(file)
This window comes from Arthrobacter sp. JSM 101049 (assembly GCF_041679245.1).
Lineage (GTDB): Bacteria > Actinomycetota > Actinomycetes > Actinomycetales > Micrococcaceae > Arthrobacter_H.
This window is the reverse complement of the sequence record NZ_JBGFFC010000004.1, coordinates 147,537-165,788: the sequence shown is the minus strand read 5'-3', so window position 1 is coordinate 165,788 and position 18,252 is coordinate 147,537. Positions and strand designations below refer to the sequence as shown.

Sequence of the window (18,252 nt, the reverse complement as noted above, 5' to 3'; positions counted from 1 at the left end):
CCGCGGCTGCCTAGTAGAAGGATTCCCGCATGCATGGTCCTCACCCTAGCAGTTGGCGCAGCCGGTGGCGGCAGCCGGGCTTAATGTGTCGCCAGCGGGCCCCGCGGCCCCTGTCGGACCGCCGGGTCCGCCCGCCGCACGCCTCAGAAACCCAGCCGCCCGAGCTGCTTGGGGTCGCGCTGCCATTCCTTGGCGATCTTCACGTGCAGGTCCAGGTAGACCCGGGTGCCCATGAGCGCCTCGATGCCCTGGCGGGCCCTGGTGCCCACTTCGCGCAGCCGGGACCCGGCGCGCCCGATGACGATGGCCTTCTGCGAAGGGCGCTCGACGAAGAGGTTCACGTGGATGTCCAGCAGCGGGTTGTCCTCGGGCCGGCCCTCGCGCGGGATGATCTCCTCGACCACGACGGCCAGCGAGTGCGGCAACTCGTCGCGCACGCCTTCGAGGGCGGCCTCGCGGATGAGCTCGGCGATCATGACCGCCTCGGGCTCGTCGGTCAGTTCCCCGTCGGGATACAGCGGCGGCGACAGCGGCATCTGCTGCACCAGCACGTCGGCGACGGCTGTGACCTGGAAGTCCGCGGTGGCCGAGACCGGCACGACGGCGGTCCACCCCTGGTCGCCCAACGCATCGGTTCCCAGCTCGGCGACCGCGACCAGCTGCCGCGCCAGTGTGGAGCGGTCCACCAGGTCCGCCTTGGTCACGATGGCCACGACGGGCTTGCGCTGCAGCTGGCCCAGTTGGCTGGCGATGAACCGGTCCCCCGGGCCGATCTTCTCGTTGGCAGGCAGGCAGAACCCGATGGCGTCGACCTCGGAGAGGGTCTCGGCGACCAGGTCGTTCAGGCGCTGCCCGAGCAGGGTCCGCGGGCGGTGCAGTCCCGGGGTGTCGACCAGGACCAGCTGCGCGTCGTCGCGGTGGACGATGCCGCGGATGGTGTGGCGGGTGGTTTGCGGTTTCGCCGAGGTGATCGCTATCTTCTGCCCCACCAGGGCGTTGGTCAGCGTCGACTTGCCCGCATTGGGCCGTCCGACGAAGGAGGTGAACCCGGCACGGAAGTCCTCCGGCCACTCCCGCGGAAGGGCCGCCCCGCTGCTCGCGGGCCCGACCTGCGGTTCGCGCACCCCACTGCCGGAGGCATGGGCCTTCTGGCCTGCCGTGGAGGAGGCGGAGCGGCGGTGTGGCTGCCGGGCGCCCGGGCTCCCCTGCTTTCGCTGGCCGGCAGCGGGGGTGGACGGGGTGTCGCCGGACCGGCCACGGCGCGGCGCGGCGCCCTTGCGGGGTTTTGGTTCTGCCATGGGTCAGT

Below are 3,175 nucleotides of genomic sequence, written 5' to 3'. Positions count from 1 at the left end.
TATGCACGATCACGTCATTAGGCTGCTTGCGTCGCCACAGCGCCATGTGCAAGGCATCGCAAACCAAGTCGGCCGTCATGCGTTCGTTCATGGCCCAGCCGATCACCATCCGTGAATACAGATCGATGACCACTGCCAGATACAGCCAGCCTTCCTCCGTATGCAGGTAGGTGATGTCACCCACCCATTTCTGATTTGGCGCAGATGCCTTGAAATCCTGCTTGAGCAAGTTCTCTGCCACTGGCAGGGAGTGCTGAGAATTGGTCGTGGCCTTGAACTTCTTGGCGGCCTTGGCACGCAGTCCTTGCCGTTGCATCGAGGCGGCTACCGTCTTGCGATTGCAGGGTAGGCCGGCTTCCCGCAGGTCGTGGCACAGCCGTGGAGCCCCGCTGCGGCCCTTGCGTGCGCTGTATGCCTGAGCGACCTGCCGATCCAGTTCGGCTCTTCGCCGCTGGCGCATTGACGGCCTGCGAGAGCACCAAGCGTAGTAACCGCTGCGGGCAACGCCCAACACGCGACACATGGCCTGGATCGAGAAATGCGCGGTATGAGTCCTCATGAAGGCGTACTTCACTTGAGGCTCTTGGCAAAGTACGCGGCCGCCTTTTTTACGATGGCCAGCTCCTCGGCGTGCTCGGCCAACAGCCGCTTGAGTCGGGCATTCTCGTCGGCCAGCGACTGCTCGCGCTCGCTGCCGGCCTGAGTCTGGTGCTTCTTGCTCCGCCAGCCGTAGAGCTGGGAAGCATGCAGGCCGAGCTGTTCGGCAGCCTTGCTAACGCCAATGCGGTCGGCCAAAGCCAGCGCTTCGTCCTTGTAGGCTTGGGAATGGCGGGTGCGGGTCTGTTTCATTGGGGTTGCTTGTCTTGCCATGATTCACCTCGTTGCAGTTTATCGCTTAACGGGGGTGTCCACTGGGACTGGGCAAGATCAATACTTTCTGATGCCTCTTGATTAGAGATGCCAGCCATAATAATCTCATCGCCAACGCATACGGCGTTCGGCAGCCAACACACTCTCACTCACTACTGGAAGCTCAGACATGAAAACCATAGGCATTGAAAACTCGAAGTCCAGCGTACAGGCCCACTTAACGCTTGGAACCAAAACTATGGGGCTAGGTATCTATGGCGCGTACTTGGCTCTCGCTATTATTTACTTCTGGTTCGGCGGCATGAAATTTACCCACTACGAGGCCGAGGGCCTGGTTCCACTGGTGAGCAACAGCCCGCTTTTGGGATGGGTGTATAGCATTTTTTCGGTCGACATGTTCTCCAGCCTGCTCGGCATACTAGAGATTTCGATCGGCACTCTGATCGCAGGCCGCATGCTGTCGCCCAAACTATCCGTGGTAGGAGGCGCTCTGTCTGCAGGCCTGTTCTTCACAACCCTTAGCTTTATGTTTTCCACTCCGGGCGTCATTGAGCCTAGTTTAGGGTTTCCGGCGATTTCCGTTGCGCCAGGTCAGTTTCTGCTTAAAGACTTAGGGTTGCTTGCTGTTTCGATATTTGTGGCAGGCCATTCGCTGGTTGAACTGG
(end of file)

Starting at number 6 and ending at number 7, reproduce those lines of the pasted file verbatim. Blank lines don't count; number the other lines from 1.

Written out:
Below are 3,175 nucleotides of genomic sequence, written 5' to 3'. Positions count from 1 at the left end.
TATGCACGATCACGTCATTAGGCTGCTTGCGTCGCCACAGCGCCATGTGCAAGGCATCGCAAACCAAGTCGGCCGTCATGCGTTCGTTCATGGCCCAGCCGATCACCATCCGTGAATACAGATCGATGACCACTGCCAGATACAGCCAGCCTTCCTCCGTATGCAGGTAGGTGATGTCACCCACCCATTTCTGATTTGGCGCAGATGCCTTGAAATCCTGCTTGAGCAAGTTCTCTGCCACTGGCAGGGAGTGCTGAGAATTGGTCGTGGCCTTGAACTTCTTGGCGGCCTTGGCACGCAGTCCTTGCCGTTGCATCGAGGCGGCTACCGTCTTGCGATTGCAGGGTAGGCCGGCTTCCCGCAGGTCGTGGCACAGCCGTGGAGCCCCGCTGCGGCCCTTGCGTGCGCTGTATGCCTGAGCGACCTGCCGATCCAGTTCGGCTCTTCGCCGCTGGCGCATTGACGGCCTGCGAGAGCACCAAGCGTAGTAACCGCTGCGGGCAACGCCCAACACGCGACACATGGCCTGGATCGAGAAATGCGCGGTATGAGTCCTCATGAAGGCGTACTTCACTTGAGGCTCTTGGCAAAGTACGCGGCCGCCTTTTTTACGATGGCCAGCTCCTCGGCGTGCTCGGCCAACAGCCGCTTGAGTCGGGCATTCTCGTCGGCCAGCGACTGCTCGCGCTCGCTGCCGGCCTGAGTCTGGTGCTTCTTGCTCCGCCAGCCGTAGAGCTGGGAAGCATGCAGGCCGAGCTGTTCGGCAGCCTTGCTAACGCCAATGCGGTCGGCCAAAGCCAGCGCTTCGTCCTTGTAGGCTTGGGAATGGCGGGTGCGGGTCTGTTTCATTGGGGTTGCTTGTCTTGCCATGATTCACCTCGTTGCAGTTTATCGCTTAACGGGGGTGTCCACTGGGACTGGGCAAGATCAATACTTTCTGATGCCTCTTGATTAGAGATGCCAGCCATAATAATCTCATCGCCAACGCATACGGCGTTCGGCAGCCAACACACTCTCACTCACTACTGGAAGCTCAGACATGAAAACCATAGGCATTGAAAACTCGAAGTCCAGCGTACAGGCCCACTTAACGCTTGGAACCAAAACTATGGGGCTAGGTATCTATGGCGCGTACTTGGCTCTCGCTATTATTTACTTCTGGTTCGGCGGCATGAAATTTACCCACTACGAGGCCGAGGGCCTGGTTCCACTGGTGAGCAACAGCCCGCTTTTGGGATGGGTGTATAGCATTTTTTCGGTCGACATGTTCTCCAGCCTGCTCGGCATACTAGAGATTTCGATCGGCACTCTGATCGCAGGCCGCATGCTGTCGCCCAAACTATCCGTGGTAGGAGGCGCTCTGTCTGCAGGCCTGTTCTTCACAACCCTTAGCTTTATGTTTTCCACTCCGGGCGTCATTGAGCCTAGTTTAGGGTTTCCGGCGATTTCCGTTGCGCCAGGTCAGTTTCTGCTTAAAGACTTAGGGTTGCTTGCTGTTTCGATATTTGTGGCAGGCCATTCGCTGGTTGAACTGG